Federal Appeals Court Is Okay With Uber Taking Away Customers’ Right To Sue

Image courtesy of Elliott Brown

Like companies in just about every industry, the ride-hailing app Uber requires users to agree that they will take any disputes to an arbitrator rather than the legal system. And although you may never have noticed this clause, a federal appeals court has now ruled that customers receive “reasonably conspicuous” notice about the arbitration requirement.

“The choice the user makes”

Uber’s signup page at the time the plaintiff registered for the app.

In his opinion issued today [PDF], Judge Denny Chin of the 2nd U.S. Circuit Court of Appeals went ahead and blamed Uber users who don’t tap on the hyperlink and read the user agreement. (Never mind that 98% of users do the same.)

The plaintiff claimed that he had not done so, and the court accepted that he hadn’t read the terms and conditions before registering for an Uber passenger account. The question was: Was it his responsibility to know that by signing up for an account, he was agreeing to arbitration? The court concluded that yes, it was.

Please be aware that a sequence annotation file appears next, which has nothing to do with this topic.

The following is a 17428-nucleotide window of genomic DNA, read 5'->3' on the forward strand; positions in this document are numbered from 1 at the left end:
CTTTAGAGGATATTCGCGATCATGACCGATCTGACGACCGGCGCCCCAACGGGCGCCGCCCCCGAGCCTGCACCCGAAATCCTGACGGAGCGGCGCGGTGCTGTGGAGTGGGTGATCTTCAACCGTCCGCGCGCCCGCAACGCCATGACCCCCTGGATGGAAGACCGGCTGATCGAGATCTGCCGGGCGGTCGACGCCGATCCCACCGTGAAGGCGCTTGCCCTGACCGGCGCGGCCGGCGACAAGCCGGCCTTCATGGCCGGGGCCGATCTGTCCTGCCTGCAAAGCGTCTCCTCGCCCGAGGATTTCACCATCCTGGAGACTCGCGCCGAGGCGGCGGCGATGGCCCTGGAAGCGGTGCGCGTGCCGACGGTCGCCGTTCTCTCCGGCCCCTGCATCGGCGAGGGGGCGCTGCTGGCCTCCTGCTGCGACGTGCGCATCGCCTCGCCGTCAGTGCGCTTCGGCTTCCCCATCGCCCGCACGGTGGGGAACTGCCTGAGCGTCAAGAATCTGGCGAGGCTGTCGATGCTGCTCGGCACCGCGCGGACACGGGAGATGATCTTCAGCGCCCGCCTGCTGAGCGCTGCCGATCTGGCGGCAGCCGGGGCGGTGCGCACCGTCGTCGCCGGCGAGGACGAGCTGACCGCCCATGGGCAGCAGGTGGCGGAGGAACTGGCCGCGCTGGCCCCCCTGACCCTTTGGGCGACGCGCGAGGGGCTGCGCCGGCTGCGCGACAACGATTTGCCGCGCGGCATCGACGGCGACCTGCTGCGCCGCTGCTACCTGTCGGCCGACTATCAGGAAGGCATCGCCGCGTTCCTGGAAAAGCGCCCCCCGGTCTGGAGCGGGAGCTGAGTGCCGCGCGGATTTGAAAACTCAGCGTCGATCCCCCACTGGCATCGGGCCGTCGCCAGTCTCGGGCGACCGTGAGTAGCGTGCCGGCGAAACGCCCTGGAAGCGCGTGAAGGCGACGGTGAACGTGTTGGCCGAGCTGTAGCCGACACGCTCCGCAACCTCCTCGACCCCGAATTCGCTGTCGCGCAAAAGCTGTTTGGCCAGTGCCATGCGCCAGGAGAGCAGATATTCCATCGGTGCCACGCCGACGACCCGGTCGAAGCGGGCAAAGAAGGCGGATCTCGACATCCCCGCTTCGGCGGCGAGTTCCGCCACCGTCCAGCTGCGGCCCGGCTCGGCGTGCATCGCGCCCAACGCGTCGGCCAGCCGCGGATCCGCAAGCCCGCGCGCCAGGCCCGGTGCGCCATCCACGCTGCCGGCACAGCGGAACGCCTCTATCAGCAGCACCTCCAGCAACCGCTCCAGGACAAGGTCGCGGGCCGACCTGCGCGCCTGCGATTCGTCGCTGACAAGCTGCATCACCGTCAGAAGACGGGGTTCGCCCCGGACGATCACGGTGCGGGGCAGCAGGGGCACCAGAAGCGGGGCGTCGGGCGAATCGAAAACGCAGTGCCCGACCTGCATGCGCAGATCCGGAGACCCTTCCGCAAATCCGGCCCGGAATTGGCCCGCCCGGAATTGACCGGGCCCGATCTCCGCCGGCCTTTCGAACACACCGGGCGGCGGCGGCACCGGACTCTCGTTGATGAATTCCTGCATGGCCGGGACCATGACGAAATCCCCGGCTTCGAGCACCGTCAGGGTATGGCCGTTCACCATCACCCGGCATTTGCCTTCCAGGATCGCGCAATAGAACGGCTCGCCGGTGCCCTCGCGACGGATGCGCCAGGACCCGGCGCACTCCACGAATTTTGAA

“As long as the hyperlinked text was itself reasonably conspicuous — and we conclude that it was — a reasonably prudent smartphone user would have constructive notice of the terms,” Chin wrote. “While it may be the case that many users will not bother reading the additional terms, that is the choice the user makes.”

Meyer v. Kalanick

Originally, the case was a price-fixing complaint [PDF] filed against then-CEO Travis Kalanick, accusing the company of conspiring with its drivers to price-gouge customers in need of transportation by using surge pricing, multiplying fares up to eight times the normal rate.

Uber argued that instead of an antitrust suit, the plaintiff and anyone else who believes that its pricing is unfair should individually take their cases to arbitration.

READ MORE: From Credit Cards To Mail-Order Steaks: 87 Companies That Are Taking Away Your Right To Sue

Arbitration, a stripped-down legal process where individuals are at a distinct disadvantage, arbitrators often work for the same companies, and there’s no way to appeal decisions.

Ironically, this opinion now means that the case heads back to a lower court, Reuters reports, where another judge must decide whether Uber waived its own arbitration agreement by fighting the original lawsuit in the regular court system.

A few months ago, a judge in California ruled the exact opposite: That Uber’s process is deficient, and customers don’t really agree to arbitration when signing up.

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